Tuesday, November 28, 2006 - Page updated at 12:00 AM

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Classic 'Nutcracker' enchants young and old alike

Special to The Seattle Times

Now playing

"Nutcracker" Pacific Northwest Ballet, through Dec. 28, McCaw Hall, 321 Mercer St., Seattle; $20-$118 (206-441-2424 or

A Northwest "Nutcracker" for every locale, budget and attention span

Pacific Northwest Ballet rolled out its gorgeously intricate "Nutcracker" on Friday night for its annual monthlong holiday run.

With sets and costumes by children's illustrator Maurice Sendak and choreography by former co-artistic director Kent Stowell, PNB's version of this popular ballet has a slight edge of mystery and poignancy that deepens its beauty and sense of wonder. This complexity rewards repeated viewings, and many audience members do come back as part of a holiday tradition.

Excited, dressed-up children, towing parents or grandparents, stop in the lobby to pose with the Mouse King and Clara, photos that mark the growth of each year in the way that posing with Santa does for other families. In my case, "Nutcracker" is closely connected to the image of my daughter changing over the years from a tiny child leaning forward in the dark, scarcely breathing, transfixed by the movement and color and music, to a teen who can sit back and enjoy both the ballet's beauty and its complex metaphors of childhood's transience.

The adeptness of Sendak and Stowell's storytelling, based on an 1819 tale by E.T.A. Hoffman and a scenario by Marius Petipa, is that it works on several levels. The bright, fast-moving, characters from Clara's dream world, turbaned mice, dashing nutcrackers, whip-wielding Pashas, blend with the characters of her real life as an haute bourgeois young lady in a German town.

All of the characters were beautifully conveyed on opening night. Uko Gorter's energetic, obsessive Herr Drosselmeier caught just the right balance of threat and jollity. This mysterious figure brings gifts to the children but is more interested in stirring up a battle between Clara and her brother (the small dynamo D.J. Heath) than he is in interacting with the adult guests.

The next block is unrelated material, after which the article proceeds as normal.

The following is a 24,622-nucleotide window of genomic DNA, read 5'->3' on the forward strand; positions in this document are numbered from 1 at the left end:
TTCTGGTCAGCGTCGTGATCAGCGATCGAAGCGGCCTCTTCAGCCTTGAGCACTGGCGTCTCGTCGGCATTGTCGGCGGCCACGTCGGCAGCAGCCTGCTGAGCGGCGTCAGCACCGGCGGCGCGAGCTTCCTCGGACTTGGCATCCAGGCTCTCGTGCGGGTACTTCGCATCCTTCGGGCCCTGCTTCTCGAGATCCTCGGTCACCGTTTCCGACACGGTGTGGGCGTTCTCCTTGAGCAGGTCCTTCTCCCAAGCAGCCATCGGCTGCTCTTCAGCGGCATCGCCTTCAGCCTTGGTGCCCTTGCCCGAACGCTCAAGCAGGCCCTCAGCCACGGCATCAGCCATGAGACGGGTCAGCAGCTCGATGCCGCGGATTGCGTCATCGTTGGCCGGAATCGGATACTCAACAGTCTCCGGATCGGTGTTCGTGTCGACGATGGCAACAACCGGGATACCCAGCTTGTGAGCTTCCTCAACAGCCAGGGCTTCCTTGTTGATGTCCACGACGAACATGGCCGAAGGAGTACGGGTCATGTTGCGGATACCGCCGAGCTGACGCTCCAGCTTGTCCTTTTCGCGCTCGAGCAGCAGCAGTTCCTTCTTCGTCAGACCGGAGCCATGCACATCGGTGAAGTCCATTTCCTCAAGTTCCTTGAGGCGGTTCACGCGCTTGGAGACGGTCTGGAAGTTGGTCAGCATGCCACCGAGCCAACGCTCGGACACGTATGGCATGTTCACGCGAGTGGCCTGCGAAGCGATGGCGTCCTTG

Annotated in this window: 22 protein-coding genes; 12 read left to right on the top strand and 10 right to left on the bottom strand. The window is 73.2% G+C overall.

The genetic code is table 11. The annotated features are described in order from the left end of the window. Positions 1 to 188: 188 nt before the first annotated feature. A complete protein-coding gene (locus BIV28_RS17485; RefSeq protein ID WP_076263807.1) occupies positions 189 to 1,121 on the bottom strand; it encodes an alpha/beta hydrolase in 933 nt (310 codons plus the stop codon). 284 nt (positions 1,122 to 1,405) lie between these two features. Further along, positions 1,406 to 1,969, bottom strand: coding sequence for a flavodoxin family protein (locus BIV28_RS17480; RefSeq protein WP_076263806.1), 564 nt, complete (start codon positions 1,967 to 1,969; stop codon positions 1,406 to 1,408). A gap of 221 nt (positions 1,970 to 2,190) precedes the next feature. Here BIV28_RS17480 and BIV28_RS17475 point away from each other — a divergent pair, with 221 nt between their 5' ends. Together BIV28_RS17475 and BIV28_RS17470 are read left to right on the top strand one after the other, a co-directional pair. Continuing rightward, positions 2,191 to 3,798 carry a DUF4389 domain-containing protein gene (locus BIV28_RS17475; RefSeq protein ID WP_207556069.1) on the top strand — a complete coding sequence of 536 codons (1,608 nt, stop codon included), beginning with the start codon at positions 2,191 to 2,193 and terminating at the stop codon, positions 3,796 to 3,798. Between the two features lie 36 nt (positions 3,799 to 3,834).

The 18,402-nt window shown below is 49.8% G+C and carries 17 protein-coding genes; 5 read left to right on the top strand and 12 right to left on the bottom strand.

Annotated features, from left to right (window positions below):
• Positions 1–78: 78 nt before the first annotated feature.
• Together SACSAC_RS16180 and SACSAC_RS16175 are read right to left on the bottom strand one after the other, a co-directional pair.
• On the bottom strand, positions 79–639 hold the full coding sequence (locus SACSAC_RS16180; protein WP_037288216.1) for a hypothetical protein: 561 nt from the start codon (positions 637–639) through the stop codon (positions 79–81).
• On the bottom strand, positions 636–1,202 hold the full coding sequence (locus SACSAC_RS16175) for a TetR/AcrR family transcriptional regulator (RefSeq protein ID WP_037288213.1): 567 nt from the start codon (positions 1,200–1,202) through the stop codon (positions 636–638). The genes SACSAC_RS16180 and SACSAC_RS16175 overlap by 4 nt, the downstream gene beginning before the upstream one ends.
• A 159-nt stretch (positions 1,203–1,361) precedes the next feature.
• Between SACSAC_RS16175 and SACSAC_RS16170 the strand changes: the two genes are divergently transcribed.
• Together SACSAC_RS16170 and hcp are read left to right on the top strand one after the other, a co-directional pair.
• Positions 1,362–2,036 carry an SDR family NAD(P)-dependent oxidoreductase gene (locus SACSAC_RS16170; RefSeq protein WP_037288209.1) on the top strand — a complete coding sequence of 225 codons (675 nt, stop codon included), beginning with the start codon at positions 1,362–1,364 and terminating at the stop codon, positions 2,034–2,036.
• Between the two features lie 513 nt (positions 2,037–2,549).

Colby Lewis as the young Clara is a beautiful dancer with a lovely stage presence. She caught the awe and wonder from her first appearance, still confused by the scrim of her nightmare about mice and nutcrackers, to the thrill of the Christmas tree growing giant-size, to the final moment of reassurance on waking up and finding that she is still just a child on a sunny December morning.

Throughout the ballet, fast-moving scenes, swordplay and cannon fire, swinging grandfather clocks and a boat moving through leaping dolphins, keep even the smallest child's attention, while the moments of lyrical beauty keep the rest of us happy.

In one of the most beautiful of these lyrical scenes the warm, hectic interior of the living room with its sparkling tree and warring mice suddenly opens out to the cold, moonlit world outside. Snowflakes begin to fall, and Clara steps forward fully adult. Louise Nadeau's Clara was breathtakingly gorgeous, her steely strong line tempered with the softest delicacy and grace. Olivier Wevers danced her ideal prince: boyish, playful, tender. Their duet was followed by swirls of dancers in floaty, ice-blue tutus blowing across the stage as snowflakes continued to fall.

Featured dancers on opening night included Carrie Imler in the waltz of the flowers; Jodie Thomas as the ballerina doll; Kiyon Gaines as the swashbuckling sword dancer; Lesley Rausch, Anton Pankevitch and Lucien Postlewaite as the masque trio; Eric Hipolito as the high-leaping Chinese Tiger; and Ariana Lallone as the caged peacock.

Many children from the Pacific Northwest Ballet School performed with accuracy and musicality, showing their good training and dedication with every step.

Stewart Kershaw conducted the familiar, lovely music, with vocal soloists Catherine Haight and Emily Lunde.

Some of the choral parts could be heard at intermission sung unselfconsciously loud and more or less on tune by a very small child making her way into the lobby with her grandmother.

Experiencing the joy of "Nutcracker" can fortify you for the hectic demands of the holiday. It slows it all down for a minute (but not slow enough to lose the attention of the younger children in the audience), and leaves you tuned to what is genuine and beautiful in this season.

Mary Murfin Bayley:

Copyright © 2006 The Seattle Times Company


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